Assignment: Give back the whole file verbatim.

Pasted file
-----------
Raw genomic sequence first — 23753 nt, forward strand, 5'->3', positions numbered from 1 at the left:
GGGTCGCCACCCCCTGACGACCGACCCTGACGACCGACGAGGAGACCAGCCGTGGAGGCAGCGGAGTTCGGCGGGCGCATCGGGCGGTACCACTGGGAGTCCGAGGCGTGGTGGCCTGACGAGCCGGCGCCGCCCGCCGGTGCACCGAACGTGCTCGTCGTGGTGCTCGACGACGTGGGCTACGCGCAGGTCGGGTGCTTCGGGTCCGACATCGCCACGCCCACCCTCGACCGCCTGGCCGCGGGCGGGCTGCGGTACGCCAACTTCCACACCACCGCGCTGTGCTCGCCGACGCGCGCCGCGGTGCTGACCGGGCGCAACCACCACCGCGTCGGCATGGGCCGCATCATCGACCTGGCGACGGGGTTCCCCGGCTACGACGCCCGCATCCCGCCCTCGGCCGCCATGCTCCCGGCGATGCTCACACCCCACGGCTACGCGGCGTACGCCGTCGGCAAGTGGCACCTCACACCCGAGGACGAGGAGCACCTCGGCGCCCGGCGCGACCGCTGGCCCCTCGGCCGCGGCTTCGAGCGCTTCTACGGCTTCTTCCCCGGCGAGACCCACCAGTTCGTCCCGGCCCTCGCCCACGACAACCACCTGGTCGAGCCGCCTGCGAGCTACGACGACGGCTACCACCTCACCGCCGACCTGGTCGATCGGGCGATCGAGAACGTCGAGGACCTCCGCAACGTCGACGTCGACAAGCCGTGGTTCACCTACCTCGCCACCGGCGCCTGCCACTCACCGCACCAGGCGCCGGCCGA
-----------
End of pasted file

Raw genomic sequence first — 23753 nt, forward strand, 5'->3', positions numbered from 1 at the left:
GGGTCGCCACCCCCTGACGACCGACCCTGACGACCGACGAGGAGACCAGCCGTGGAGGCAGCGGAGTTCGGCGGGCGCATCGGGCGGTACCACTGGGAGTCCGAGGCGTGGTGGCCTGACGAGCCGGCGCCGCCCGCCGGTGCACCGAACGTGCTCGTCGTGGTGCTCGACGACGTGGGCTACGCGCAGGTCGGGTGCTTCGGGTCCGACATCGCCACGCCCACCCTCGACCGCCTGGCCGCGGGCGGGCTGCGGTACGCCAACTTCCACACCACCGCGCTGTGCTCGCCGACGCGCGCCGCGGTGCTGACCGGGCGCAACCACCACCGCGTCGGCATGGGCCGCATCATCGACCTGGCGACGGGGTTCCCCGGCTACGACGCCCGCATCCCGCCCTCGGCCGCCATGCTCCCGGCGATGCTCACACCCCACGGCTACGCGGCGTACGCCGTCGGCAAGTGGCACCTCACACCCGAGGACGAGGAGCACCTCGGCGCCCGGCGCGACCGCTGGCCCCTCGGCCGCGGCTTCGAGCGCTTCTACGGCTTCTTCCCCGGCGAGACCCACCAGTTCGTCCCGGCCCTCGCCCACGACAACCACCTGGTCGAGCCGCCTGCGAGCTACGACGACGGCTACCACCTCACCGCCGACCTGGTCGATCGGGCGATCGAGAACGTCGAGGACCTCCGCAACGTCGACGTCGACAAGCCGTGGTTCACCTACCTCGCCACCGGCGCCTGCCACTCACCGCACCAGGCGCCGGCCGA